B.B. King, whose real name is Riley King, was born in Berclair, Mississippi and raised in Kilmichael, Mississippi. (His initials stand for "Blues Boy.")
King was raised a Baptist, regularly attending the Elkhorn Baptist Church in Kilmichael. He also grew up going to Elkhorn School, which was affiliated with the church by the same name.
Though King began his career as a musician in church, singing gospel in the choir and learning guitar from his pastor, he realized fairly quickly that, as a musician, there wasn't much money in the religion game. He said:
In my early teens, I would sit on the street corners and play gospel songs. People would listen, applaud, pat me on the head, and tell me, 'You'll be good one day.' But they never tipped. When I played a blues song, though, they always tipped. Always. That's when I knew I wanted to play the blues.
Religion has popped up in King's music from time to time (it's no surprise, there's been over 60 years of his music so far) such as in the song "Ole Time Religion," where he sings:
It was good for my old mother/And it's good enough for me/It was good for the Hebrew children/And it's good enough for me/It was good for Paul and Silas/And it's good enough for me/Give me that old time religion/It is good enough for me.
Kingly politics–once removed
King hasn't been all that much into politics. By all accounts, he seems to only care where his music takes him–and that might be to a Republican show or a Democrat show. And as a public figure for the better part of the 20th Century, King has surely seen the ebb and flow of a lot of political progression.
You might think that he awakened during the 1960s as the Civil Rights Movement raged around him. But no. He said:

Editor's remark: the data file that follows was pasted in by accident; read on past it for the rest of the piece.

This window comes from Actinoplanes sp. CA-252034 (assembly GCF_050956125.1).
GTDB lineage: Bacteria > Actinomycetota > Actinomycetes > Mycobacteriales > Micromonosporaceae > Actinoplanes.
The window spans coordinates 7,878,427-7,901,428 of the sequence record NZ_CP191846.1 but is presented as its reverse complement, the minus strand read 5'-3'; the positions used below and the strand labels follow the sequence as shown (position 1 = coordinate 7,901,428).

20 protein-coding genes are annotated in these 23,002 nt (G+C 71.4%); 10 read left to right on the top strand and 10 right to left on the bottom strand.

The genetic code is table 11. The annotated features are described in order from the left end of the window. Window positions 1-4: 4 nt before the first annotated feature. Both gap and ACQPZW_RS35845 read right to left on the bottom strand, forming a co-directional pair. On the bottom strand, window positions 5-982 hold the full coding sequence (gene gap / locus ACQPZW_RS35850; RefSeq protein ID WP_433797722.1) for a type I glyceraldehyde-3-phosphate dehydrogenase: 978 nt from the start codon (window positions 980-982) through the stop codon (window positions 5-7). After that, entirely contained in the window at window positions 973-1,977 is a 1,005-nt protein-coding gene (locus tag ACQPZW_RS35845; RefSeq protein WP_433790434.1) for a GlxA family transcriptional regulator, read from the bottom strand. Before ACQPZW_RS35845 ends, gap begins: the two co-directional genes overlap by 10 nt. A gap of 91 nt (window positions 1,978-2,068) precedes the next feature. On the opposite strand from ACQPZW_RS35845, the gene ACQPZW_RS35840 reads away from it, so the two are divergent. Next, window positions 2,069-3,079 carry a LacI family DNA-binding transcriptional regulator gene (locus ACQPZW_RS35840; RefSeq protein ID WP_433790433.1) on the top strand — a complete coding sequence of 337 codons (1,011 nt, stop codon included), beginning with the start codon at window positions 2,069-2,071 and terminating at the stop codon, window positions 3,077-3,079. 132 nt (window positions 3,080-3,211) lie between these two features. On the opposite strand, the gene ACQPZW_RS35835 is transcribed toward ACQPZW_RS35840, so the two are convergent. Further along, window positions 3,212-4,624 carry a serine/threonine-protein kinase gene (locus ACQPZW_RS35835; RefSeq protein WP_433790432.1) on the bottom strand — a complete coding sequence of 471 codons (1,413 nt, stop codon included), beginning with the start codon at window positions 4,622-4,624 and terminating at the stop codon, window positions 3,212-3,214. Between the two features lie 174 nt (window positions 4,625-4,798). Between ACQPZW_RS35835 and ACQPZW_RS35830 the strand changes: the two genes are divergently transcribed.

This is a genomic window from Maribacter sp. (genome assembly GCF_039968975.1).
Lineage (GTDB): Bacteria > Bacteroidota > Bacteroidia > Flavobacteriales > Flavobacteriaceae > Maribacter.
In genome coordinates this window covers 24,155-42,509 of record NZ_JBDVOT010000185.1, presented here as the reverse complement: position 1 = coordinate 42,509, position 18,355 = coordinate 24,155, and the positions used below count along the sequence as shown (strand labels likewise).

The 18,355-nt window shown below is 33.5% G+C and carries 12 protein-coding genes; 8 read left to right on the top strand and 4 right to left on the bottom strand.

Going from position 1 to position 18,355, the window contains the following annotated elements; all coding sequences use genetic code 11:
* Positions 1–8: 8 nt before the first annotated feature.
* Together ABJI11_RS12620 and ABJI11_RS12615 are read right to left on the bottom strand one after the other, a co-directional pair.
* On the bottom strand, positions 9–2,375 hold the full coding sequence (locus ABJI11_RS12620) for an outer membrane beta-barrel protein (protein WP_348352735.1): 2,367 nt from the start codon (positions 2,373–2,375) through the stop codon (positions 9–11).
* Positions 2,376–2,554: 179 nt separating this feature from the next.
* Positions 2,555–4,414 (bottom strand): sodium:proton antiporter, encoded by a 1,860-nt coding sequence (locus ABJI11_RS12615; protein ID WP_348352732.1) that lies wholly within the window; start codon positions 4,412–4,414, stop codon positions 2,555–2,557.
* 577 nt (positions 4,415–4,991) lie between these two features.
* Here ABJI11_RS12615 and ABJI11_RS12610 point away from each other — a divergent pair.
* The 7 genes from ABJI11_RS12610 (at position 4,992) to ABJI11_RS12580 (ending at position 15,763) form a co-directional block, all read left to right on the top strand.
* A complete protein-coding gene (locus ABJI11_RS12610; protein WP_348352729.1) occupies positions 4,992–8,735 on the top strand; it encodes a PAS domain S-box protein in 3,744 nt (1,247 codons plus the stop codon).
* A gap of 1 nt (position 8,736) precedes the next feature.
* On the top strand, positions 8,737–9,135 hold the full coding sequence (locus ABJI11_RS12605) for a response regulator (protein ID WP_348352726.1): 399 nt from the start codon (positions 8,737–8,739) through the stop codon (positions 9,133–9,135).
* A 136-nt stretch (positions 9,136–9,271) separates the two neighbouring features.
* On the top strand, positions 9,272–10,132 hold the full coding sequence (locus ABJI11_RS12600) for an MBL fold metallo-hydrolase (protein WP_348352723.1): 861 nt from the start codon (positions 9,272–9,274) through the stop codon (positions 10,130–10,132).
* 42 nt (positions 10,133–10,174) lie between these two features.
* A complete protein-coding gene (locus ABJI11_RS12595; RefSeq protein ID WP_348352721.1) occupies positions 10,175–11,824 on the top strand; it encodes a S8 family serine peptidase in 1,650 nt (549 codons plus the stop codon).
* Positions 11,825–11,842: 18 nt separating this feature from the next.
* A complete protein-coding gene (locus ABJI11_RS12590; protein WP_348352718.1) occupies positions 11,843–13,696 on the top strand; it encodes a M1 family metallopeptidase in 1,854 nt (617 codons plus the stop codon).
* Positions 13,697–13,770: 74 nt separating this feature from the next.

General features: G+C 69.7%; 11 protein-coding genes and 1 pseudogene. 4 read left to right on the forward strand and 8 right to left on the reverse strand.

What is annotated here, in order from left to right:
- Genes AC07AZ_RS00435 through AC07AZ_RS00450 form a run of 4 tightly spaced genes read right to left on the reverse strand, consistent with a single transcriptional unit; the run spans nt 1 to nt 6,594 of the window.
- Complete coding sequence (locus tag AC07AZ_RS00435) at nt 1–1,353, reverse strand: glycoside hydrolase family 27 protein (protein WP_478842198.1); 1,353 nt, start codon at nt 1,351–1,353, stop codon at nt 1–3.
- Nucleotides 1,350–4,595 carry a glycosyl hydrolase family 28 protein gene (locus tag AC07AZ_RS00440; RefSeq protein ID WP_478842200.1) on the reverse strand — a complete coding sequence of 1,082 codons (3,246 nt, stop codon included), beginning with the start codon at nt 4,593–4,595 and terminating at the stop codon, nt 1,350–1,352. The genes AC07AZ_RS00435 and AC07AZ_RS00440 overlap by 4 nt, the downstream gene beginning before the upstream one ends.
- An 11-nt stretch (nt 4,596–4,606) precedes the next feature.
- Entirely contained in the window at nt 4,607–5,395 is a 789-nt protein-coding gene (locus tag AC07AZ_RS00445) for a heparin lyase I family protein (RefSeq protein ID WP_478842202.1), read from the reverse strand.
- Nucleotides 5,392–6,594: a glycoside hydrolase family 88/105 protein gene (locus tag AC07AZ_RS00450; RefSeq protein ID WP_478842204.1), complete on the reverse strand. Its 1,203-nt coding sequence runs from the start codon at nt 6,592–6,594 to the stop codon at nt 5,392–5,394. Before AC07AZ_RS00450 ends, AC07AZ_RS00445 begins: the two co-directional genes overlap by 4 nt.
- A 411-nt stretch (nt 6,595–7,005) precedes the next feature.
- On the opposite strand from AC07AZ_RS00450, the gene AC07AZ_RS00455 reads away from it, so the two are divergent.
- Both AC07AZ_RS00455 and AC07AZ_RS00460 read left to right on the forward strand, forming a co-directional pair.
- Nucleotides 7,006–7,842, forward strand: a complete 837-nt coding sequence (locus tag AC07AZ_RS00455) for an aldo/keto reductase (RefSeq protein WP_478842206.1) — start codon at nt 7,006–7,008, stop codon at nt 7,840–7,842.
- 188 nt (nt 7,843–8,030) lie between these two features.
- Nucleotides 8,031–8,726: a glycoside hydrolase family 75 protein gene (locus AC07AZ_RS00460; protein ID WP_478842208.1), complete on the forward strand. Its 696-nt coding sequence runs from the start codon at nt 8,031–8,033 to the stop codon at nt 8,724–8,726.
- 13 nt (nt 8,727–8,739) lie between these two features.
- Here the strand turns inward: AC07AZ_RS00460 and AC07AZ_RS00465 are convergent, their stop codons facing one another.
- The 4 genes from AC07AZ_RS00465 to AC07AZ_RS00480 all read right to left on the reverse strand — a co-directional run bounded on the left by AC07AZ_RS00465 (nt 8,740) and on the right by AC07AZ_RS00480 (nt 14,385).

Being a blues singer is like being black twice. While the civil rights movement was fighting for the respect of black people, I felt I was fighting for the respect of the blues.
King was good friends with a fellow named Lee Atwater, a notorious, mudslinging Republican political strategist who spearheaded campaigns for Ronald Reagan and George H. W. Bush and was briefly the chairman of the Republican National Convention. Plus, he was a blues guitarist and huge B.B. King fan. Atwater tapped King for various Republican political performances, perhaps most notably for Bush's "Eagles" fundraiser, an event hosting 800 of Bush's wealthiest contributors.
So was he a Republican? I don't think so.
Ultimately, it seems that the issue closest to King's heart is the blues, and the world just keeps spinning. But we could possibly view King's devotion to the preservation and continuation of an African American art form as political in its own way. As things like this have a way with doing, it's likely King will be viewed by history as somewhat of an important figure for his time and society.